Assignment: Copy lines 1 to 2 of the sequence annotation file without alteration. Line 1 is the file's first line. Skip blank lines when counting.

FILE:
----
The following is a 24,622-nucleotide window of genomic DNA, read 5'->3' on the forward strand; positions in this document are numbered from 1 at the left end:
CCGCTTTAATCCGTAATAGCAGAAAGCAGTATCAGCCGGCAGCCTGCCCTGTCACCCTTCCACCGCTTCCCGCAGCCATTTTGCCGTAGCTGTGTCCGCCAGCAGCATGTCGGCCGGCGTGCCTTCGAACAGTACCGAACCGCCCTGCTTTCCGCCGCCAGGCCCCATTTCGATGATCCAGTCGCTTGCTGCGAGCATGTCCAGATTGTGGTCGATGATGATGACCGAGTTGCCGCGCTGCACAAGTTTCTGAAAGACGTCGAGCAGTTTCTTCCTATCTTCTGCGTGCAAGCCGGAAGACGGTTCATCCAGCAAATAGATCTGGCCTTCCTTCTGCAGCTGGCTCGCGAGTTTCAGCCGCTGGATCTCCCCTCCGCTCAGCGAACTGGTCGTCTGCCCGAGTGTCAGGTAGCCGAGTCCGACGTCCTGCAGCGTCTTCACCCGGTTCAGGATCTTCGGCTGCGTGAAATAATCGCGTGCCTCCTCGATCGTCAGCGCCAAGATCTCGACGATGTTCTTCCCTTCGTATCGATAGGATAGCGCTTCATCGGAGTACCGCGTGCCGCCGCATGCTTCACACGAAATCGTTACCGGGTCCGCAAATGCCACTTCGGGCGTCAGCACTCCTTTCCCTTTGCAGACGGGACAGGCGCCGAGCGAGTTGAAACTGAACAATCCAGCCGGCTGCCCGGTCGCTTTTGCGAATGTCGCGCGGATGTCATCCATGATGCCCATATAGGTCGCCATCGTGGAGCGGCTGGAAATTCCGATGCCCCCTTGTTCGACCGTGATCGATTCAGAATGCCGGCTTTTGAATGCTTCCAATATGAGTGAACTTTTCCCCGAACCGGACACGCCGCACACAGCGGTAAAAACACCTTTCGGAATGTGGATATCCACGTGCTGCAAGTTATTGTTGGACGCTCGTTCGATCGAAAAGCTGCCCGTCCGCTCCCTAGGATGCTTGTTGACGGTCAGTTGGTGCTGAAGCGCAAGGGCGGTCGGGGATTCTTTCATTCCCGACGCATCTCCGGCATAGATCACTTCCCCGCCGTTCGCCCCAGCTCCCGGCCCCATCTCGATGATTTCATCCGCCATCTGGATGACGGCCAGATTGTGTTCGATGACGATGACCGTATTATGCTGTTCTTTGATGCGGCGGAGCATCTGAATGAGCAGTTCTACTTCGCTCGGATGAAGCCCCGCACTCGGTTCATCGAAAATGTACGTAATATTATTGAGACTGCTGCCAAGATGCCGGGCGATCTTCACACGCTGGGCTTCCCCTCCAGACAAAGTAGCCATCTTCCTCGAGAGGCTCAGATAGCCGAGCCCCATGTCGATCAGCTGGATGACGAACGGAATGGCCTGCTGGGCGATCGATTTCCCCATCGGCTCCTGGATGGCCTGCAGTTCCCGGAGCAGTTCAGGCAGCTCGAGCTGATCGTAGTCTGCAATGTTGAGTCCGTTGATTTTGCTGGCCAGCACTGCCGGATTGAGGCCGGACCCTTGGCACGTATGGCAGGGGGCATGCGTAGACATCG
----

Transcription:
The following is a 24,622-nucleotide window of genomic DNA, read 5'->3' on the forward strand; positions in this document are numbered from 1 at the left end:
CCGCTTTAATCCGTAATAGCAGAAAGCAGTATCAGCCGGCAGCCTGCCCTGTCACCCTTCCACCGCTTCCCGCAGCCATTTTGCCGTAGCTGTGTCCGCCAGCAGCATGTCGGCCGGCGTGCCTTCGAACAGTACCGAACCGCCCTGCTTTCCGCCGCCAGGCCCCATTTCGATGATCCAGTCGCTTGCTGCGAGCATGTCCAGATTGTGGTCGATGATGATGACCGAGTTGCCGCGCTGCACAAGTTTCTGAAAGACGTCGAGCAGTTTCTTCCTATCTTCTGCGTGCAAGCCGGAAGACGGTTCATCCAGCAAATAGATCTGGCCTTCCTTCTGCAGCTGGCTCGCGAGTTTCAGCCGCTGGATCTCCCCTCCGCTCAGCGAACTGGTCGTCTGCCCGAGTGTCAGGTAGCCGAGTCCGACGTCCTGCAGCGTCTTCACCCGGTTCAGGATCTTCGGCTGCGTGAAATAATCGCGTGCCTCCTCGATCGTCAGCGCCAAGATCTCGACGATGTTCTTCCCTTCGTATCGATAGGATAGCGCTTCATCGGAGTACCGCGTGCCGCCGCATGCTTCACACGAAATCGTTACCGGGTCCGCAAATGCCACTTCGGGCGTCAGCACTCCTTTCCCTTTGCAGACGGGACAGGCGCCGAGCGAGTTGAAACTGAACAATCCAGCCGGCTGCCCGGTCGCTTTTGCGAATGTCGCGCGGATGTCATCCATGATGCCCATATAGGTCGCCATCGTGGAGCGGCTGGAAATTCCGATGCCCCCTTGTTCGACCGTGATCGATTCAGAATGCCGGCTTTTGAATGCTTCCAATATGAGTGAACTTTTCCCCGAACCGGACACGCCGCACACAGCGGTAAAAACACCTTTCGGAATGTGGATATCCACGTGCTGCAAGTTATTGTTGGACGCTCGTTCGATCGAAAAGCTGCCCGTCCGCTCCCTAGGATGCTTGTTGACGGTCAGTTGGTGCTGAAGCGCAAGGGCGGTCGGGGATTCTTTCATTCCCGACGCATCTCCGGCATAGATCACTTCCCCGCCGTTCGCCCCAGCTCCCGGCCCCATCTCGATGATTTCATCCGCCATCTGGATGACGGCCAGATTGTGTTCGATGACGATGACCGTATTATGCTGTTCTTTGATGCGGCGGAGCATCTGAATGAGCAGTTCTACTTCGCTCGGATGAAGCCCCGCACTCGGTTCATCGAAAATGTACGTAATATTATTGAGACTGCTGCCAAGATGCCGGGCGATCTTCACACGCTGGGCTTCCCCTCCAGACAAAGTAGCCATCTTCCTCGAGAGGCTCAGATAGCCGAGCCCCATGTCGATCAGCTGGATGACGAACGGAATGGCCTGCTGGGCGATCGATTTCCCCATCGGCTCCTGGATGGCCTGCAGTTCCCGGAGCAGTTCAGGCAGCTCGAGCTGATCGTAGTCTGCAATGTTGAGTCCGTTGATTTTGCTGGCCAGCACTGCCGGATTGAGGCCGGACCCTTGGCACGTATGGCAGGGGGCATGCGTAGACATCG